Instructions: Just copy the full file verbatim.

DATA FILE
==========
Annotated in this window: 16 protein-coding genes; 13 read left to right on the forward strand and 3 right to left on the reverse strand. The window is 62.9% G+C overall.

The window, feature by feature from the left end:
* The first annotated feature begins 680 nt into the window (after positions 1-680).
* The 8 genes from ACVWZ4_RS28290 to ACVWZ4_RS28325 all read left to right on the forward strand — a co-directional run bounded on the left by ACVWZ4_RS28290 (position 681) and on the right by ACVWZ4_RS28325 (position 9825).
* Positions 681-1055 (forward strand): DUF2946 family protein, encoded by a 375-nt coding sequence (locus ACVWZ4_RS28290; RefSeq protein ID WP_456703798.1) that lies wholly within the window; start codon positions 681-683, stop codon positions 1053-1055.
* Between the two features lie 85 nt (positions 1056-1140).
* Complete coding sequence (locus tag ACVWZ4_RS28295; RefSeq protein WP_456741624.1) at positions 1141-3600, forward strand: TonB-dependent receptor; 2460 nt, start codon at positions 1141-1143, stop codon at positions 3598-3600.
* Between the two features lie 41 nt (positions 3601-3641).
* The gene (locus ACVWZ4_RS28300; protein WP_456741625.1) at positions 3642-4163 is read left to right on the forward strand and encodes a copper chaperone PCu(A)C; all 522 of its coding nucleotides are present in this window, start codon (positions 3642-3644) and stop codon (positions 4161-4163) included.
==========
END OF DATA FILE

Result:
Annotated in this window: 16 protein-coding genes; 13 read left to right on the forward strand and 3 right to left on the reverse strand. The window is 62.9% G+C overall.

The window, feature by feature from the left end:
* The first annotated feature begins 680 nt into the window (after positions 1-680).
* The 8 genes from ACVWZ4_RS28290 to ACVWZ4_RS28325 all read left to right on the forward strand — a co-directional run bounded on the left by ACVWZ4_RS28290 (position 681) and on the right by ACVWZ4_RS28325 (position 9825).
* Positions 681-1055 (forward strand): DUF2946 family protein, encoded by a 375-nt coding sequence (locus ACVWZ4_RS28290; RefSeq protein ID WP_456703798.1) that lies wholly within the window; start codon positions 681-683, stop codon positions 1053-1055.
* Between the two features lie 85 nt (positions 1056-1140).
* Complete coding sequence (locus tag ACVWZ4_RS28295; RefSeq protein WP_456741624.1) at positions 1141-3600, forward strand: TonB-dependent receptor; 2460 nt, start codon at positions 1141-1143, stop codon at positions 3598-3600.
* Between the two features lie 41 nt (positions 3601-3641).
* The gene (locus ACVWZ4_RS28300; protein WP_456741625.1) at positions 3642-4163 is read left to right on the forward strand and encodes a copper chaperone PCu(A)C; all 522 of its coding nucleotides are present in this window, start codon (positions 3642-3644) and stop codon (positions 4161-4163) included.